Media advisory: Development Options Halifax, a volunteer citizens’ group continues to prepare 3-D graphics and models for proposed developments unlike anything the city or public has seen. These accurately illustrate some of the largest developments in the history of the Peninsula in their neighbourhood context.
Media release: A Halifax citizens’ group dedicated to better public engagement on urban development intends to appear at the upcoming Sept 7 public hearing before HRM Council to oppose two developments that it calls “monstrous.”
Media release: HRM’s response to significant public concerns over two massive Spring Garden Road high-rises that will overwhelm and negatively impact the entire historic Carlton Street neighbourhood has been to give the developers even more height.
HRM Council decided NOT to register the beloved set of colourful shops on Queen St. north of Spring Garden. They have been put up for sale and will likely be demolished. Unless we act.
New development tends to start with the tearing down of existing buildings. I spoke with Peggy Cameron about the city’s problematic demolition approvals, their impact on climate change and affordable housing, and the reluctance of city councillors to make things better.
Actor and comedian Cathy Jones believes HRM Mayor and Council aren’t taking citizens’ concerns and best interests into account when making decisions about development approvals, but instead they’re following the developers’ lead.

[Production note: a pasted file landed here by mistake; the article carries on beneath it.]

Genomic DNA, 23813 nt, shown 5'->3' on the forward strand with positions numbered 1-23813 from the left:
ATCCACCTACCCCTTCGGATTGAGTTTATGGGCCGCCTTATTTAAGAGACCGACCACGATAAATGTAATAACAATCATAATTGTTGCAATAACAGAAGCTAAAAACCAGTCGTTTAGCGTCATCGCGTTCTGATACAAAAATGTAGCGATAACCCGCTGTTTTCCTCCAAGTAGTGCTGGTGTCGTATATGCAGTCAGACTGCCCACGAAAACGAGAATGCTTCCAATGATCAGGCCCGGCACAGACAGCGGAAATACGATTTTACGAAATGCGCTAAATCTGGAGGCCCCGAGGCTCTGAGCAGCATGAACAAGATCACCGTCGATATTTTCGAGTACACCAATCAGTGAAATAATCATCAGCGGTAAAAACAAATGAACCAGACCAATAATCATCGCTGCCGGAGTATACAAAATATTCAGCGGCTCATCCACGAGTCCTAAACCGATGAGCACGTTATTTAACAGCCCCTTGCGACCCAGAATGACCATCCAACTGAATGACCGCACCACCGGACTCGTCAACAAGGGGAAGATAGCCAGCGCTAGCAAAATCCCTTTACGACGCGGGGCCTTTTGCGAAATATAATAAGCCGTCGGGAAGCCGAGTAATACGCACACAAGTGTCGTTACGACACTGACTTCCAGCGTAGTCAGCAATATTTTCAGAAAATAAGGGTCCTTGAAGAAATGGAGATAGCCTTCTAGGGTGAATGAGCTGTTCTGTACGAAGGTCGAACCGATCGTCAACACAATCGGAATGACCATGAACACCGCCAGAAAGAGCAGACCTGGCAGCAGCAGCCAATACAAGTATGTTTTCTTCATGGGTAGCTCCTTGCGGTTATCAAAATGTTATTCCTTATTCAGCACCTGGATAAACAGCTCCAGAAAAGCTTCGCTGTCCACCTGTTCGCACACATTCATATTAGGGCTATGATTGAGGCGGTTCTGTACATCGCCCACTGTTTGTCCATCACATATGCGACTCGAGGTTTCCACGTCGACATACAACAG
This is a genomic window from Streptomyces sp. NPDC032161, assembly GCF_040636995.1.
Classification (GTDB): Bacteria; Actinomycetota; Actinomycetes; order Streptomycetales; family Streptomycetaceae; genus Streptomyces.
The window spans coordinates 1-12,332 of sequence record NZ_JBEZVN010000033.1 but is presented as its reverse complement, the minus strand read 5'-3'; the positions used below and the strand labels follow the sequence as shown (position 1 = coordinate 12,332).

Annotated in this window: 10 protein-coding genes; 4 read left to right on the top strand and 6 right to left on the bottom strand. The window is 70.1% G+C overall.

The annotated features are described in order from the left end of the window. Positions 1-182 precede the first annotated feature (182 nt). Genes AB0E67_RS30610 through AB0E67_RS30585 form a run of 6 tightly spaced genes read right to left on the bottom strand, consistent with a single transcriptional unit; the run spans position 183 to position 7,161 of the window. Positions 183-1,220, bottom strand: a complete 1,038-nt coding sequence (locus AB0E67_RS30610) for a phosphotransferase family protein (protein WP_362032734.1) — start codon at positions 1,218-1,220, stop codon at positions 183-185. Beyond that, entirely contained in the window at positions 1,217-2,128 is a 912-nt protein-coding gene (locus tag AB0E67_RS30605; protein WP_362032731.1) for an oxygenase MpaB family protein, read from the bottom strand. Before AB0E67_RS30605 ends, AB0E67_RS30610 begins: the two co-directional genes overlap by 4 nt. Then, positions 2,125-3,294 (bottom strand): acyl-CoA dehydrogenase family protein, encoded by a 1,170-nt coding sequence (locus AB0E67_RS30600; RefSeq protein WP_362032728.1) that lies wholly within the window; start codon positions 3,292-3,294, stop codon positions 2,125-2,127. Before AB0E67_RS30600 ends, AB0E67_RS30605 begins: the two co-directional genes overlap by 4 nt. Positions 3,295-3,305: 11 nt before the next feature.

Media release: Two proposals by Dexel and Rovualis, for 30, 16, 20, and 26 towers at Spring Garden, Robie, College and Carlton Streets are to be considered at a special meeting of the Heritage Advisory Committee on Wednesday, June 5th, 3pm at City Hall.
News release: Development Option Halifax is calling on the Mayor and Council to require HRM planning staff to provide 3-D models to let citizens see what Centre Plan’s changes to the city will really look like, before the Plan is approved.
It’s been hard to picture the total impact of two side by side massive developments on Spring Garden and Robie, since the two initiatives have been winding their way through the approval process independently. Now, thanks to the hard work of architectural student Hadrian Laing, there is a model that encompasses the entire neighbourhood, its current buildings and the two proposed developments.